As far as what alternative endpoints ought to be considered in those circumstances, the field of prevention has really been invested in this and thinking about this. So there are a number to consider. One I've mentioned already, is reducing the number of patients who are newly diagnosed with stage III or IV cancer, which is likely to result in a mortality reduction. Another would be the percentage of patients who are candidates for curative intervention at the time of diagnosis. Another would be reduced treatment-related side effects for the early-stage cancers that are caught. In the current paradigm, for example, we catch ovarian and pancreatic cancers generally in late stages; they're often treated very aggressively, but, we don't know what would be the appropriate way to treat those if we lived in a world where we had a test that detected them at early stage. And we can't and shouldn't assume that the treatments that we use for late-stage disease are necessarily going to be appropriate for treating earlier-stage disease. And there are some others: increased treatment response rates, improved quality of life, utilization, adherence, access… all of those.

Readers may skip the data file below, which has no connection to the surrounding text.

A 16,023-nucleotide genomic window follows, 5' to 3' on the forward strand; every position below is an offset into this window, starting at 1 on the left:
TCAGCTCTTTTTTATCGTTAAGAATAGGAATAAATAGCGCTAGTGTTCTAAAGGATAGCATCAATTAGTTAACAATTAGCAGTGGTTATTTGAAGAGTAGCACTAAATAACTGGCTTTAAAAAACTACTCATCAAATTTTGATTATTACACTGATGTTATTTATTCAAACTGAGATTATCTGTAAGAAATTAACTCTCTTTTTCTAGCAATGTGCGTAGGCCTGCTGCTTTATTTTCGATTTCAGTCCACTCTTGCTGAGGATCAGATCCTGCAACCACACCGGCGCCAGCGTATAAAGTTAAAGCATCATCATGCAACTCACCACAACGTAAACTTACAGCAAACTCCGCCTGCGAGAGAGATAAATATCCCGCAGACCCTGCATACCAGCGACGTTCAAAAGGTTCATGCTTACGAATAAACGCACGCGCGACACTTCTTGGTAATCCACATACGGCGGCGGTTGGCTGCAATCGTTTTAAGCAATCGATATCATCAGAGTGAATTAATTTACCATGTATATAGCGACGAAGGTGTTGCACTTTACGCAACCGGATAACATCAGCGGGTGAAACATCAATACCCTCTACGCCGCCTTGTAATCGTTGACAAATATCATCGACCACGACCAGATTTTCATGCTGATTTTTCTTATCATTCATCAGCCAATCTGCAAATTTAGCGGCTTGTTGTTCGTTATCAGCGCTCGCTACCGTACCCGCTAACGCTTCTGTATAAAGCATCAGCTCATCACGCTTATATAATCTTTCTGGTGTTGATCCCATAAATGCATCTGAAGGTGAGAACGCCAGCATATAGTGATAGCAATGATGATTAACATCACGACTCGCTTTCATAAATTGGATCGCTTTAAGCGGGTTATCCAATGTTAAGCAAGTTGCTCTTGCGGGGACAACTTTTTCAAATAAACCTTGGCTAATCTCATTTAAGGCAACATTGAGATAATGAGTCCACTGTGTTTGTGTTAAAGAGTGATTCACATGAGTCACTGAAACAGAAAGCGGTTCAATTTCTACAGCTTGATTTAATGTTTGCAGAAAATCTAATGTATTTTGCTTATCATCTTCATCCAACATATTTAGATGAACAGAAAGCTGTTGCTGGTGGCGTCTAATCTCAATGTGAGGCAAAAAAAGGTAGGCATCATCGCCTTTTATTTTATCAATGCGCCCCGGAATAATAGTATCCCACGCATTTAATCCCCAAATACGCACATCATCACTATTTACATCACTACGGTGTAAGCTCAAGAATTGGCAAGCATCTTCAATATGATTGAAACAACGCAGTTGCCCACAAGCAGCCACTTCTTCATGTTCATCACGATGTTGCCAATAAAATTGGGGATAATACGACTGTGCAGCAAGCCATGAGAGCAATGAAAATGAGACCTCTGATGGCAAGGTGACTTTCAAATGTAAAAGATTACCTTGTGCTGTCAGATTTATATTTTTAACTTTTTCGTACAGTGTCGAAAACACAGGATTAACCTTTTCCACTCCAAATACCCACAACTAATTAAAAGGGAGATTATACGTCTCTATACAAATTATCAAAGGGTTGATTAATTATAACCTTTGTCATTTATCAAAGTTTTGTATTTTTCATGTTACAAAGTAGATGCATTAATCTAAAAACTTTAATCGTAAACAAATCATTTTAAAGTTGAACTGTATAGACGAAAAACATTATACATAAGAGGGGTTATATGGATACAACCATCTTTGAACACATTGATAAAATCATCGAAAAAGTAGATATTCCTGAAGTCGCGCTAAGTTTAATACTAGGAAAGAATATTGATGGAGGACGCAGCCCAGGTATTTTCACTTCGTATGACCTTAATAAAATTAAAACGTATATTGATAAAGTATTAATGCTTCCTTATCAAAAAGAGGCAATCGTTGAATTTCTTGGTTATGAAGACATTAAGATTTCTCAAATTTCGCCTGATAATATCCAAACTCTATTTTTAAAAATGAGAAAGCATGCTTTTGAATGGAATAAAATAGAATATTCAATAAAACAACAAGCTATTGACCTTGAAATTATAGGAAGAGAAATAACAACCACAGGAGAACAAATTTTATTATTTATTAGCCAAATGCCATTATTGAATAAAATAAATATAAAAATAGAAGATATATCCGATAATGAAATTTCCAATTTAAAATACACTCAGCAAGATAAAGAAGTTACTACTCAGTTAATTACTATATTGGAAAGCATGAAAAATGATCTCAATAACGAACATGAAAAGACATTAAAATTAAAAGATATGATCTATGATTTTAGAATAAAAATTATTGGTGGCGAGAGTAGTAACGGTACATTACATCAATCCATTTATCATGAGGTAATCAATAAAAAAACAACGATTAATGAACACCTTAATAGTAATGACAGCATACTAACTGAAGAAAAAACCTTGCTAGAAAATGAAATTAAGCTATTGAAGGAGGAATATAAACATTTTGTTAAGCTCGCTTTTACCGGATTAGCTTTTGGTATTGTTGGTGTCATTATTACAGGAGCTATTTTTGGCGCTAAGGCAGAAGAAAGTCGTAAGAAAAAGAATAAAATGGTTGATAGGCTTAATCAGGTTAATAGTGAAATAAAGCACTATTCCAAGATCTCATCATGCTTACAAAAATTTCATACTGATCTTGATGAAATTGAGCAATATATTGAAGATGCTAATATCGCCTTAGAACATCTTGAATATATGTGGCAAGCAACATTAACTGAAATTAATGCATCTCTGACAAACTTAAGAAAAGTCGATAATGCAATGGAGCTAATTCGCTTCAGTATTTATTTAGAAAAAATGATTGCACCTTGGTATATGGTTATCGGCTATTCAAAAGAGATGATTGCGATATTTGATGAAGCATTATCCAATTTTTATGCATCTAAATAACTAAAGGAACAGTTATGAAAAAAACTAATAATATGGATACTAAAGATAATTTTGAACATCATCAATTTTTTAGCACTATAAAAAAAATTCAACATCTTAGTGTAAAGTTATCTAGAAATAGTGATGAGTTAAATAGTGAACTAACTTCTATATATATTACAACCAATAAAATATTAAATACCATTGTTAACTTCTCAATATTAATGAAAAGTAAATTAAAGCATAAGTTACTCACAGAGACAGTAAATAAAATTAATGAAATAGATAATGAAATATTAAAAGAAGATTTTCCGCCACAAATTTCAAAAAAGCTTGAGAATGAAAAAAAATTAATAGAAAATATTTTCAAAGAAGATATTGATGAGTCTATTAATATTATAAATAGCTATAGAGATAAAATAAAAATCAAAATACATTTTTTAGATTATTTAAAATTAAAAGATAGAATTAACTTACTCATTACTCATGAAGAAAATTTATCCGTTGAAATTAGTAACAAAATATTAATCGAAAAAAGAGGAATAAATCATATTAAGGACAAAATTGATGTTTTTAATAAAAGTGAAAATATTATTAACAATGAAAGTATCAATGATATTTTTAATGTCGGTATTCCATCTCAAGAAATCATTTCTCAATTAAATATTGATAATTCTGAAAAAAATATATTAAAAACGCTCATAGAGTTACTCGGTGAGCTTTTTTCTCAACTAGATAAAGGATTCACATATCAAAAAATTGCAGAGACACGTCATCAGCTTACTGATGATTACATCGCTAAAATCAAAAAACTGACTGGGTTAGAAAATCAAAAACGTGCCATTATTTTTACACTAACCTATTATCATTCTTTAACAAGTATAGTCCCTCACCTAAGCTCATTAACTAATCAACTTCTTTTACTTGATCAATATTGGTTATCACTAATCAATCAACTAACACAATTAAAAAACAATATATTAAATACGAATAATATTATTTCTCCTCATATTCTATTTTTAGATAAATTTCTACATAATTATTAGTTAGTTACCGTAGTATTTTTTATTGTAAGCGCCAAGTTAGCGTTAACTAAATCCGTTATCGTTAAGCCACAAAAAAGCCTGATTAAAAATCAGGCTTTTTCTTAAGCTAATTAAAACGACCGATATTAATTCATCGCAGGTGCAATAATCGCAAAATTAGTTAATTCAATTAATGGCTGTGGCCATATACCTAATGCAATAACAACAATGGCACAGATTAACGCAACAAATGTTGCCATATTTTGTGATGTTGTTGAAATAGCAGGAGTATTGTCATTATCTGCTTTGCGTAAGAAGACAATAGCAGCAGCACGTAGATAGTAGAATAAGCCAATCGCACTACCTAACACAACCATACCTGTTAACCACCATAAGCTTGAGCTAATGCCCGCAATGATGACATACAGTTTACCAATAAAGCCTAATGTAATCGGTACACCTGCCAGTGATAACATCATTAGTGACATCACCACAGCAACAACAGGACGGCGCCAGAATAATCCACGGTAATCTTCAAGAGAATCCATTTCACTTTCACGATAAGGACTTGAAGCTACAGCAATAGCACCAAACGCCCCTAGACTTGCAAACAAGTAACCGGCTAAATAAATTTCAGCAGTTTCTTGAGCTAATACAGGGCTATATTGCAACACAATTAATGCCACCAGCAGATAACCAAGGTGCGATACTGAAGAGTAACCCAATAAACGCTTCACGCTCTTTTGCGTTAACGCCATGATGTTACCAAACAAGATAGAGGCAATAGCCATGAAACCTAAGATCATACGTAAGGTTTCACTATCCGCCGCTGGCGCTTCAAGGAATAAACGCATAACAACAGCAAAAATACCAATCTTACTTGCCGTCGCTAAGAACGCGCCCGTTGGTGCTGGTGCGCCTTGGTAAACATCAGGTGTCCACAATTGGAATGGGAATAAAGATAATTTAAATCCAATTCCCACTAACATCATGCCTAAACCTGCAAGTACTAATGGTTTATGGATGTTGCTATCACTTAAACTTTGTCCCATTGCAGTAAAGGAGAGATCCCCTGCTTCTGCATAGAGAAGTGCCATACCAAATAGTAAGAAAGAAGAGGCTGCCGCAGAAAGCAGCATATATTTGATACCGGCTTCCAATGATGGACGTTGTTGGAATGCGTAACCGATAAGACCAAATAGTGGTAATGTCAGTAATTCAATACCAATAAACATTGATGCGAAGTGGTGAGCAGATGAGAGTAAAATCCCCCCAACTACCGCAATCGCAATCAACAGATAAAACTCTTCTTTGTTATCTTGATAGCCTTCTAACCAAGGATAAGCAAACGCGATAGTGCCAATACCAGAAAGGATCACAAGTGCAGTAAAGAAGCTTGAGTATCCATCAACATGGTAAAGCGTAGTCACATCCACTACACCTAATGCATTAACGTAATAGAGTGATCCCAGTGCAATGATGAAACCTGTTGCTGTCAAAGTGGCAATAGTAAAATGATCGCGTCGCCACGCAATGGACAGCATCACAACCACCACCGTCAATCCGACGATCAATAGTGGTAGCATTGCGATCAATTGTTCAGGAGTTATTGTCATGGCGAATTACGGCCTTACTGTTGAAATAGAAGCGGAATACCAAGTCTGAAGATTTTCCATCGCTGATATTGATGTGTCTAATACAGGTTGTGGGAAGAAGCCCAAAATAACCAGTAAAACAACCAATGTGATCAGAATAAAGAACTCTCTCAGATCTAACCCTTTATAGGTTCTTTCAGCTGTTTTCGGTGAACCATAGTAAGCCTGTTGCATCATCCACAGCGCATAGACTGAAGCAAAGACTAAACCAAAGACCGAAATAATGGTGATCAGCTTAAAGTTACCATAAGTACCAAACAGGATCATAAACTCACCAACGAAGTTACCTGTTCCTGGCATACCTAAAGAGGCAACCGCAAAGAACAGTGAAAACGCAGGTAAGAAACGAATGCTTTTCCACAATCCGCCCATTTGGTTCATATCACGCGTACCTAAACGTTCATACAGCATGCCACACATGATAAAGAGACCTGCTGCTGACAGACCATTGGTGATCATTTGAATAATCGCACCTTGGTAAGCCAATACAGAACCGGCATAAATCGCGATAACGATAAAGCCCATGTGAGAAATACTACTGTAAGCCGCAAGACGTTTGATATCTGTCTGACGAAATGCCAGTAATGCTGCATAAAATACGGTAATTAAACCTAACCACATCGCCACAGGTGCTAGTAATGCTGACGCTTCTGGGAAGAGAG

For those just joining us, this is Project Oncology on ReachMD. I'm Dr. Charles Turck. And today I'm speaking with Dr. Eric Klein about how we can better assess the efficacy of cancer screening modalities.
Now, Dr. Klein, in a recent commentary, Raoof and colleagues suggested an adaptive approach to regulation and assessment of novel cancer screening technologies, the crux of which is conditional approval using surrogate endpoints. What can you tell us about that?
Well, the concept, which I like, borrows an idea from what the FDA does with oncology drugs. So, the FDA adopted a policy many years ago now that they sometimes will grant accelerated approval to drugs that demonstrate efficacy by making patients live longer—that's called progression-free survival—while waiting to see whether or not those treated with this drug compared to the placebo, for example, actually have better overall survival. And that accelerated approval program was created to allow the approval for drugs for unmet needs for diseases that have no other treatments or diseases that are highly lethal, and so forth. And it's been accepted because of the lack of available therapies and significant disease morbidity for many of these cancers. And so there's no reason that we couldn't apply the same rationale of accelerated approval to MCEDs and other newer screening technologies, while we're waiting for the mortality data to mature.